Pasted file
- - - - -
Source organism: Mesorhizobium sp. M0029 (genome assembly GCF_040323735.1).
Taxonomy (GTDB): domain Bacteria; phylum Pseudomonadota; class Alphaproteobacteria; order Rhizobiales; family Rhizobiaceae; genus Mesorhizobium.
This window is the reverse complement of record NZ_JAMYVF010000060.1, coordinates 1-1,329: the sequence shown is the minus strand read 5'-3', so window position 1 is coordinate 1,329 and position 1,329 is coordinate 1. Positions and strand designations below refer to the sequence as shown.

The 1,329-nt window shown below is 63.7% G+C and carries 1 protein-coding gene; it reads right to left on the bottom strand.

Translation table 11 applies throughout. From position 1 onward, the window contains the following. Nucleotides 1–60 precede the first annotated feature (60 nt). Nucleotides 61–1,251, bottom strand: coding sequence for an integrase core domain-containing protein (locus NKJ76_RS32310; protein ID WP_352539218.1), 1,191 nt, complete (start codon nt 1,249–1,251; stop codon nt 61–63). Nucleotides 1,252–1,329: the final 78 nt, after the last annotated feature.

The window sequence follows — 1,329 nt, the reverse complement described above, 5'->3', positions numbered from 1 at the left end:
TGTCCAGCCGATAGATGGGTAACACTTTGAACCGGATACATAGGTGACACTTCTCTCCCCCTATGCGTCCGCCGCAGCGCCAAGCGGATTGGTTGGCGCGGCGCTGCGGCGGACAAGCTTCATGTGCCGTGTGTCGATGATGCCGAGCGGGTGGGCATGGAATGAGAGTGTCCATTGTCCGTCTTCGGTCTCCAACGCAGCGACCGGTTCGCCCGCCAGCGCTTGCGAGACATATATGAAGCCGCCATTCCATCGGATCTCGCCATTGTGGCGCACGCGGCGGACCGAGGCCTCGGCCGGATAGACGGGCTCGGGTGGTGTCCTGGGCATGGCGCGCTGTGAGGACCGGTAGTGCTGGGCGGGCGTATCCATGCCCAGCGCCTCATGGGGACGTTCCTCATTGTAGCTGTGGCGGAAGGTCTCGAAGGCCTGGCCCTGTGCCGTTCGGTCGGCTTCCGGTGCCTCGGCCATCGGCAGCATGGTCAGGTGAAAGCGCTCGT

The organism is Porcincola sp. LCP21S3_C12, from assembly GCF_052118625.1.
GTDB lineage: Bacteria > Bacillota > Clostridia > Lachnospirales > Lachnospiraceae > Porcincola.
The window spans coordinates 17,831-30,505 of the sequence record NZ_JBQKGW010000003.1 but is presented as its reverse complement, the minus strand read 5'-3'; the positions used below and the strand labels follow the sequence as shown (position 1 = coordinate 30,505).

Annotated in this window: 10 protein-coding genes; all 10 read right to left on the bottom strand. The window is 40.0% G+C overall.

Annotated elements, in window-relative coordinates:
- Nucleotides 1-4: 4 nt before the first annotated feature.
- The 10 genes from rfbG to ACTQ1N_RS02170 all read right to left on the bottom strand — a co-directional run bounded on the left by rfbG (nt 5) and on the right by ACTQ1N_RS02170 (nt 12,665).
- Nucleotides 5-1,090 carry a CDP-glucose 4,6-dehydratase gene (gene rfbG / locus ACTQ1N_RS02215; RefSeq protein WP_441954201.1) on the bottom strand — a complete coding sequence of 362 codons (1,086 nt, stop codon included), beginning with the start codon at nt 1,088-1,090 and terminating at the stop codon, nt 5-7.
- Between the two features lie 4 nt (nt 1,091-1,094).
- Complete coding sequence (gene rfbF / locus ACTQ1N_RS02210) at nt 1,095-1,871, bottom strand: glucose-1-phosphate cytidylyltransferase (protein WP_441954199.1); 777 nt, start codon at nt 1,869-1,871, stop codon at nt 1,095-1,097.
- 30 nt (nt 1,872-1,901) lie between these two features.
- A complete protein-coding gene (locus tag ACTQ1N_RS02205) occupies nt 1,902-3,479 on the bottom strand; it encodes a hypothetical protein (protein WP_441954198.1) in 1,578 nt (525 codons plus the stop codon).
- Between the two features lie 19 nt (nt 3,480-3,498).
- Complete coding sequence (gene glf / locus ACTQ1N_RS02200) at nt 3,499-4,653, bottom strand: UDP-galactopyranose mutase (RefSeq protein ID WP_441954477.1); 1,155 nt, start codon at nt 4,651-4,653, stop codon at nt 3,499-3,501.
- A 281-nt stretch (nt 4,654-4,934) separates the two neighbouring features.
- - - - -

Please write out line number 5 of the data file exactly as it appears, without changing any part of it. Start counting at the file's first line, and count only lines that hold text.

Translation table 11 applies throughout. From position 1 onward, the window contains the following. Nucleotides 1–60 precede the first annotated feature (60 nt). Nucleotides 61–1,251, bottom strand: coding sequence for an integrase core domain-containing protein (locus NKJ76_RS32310; protein ID WP_352539218.1), 1,191 nt, complete (start codon nt 1,249–1,251; stop codon nt 61–63). Nucleotides 1,252–1,329: the final 78 nt, after the last annotated feature.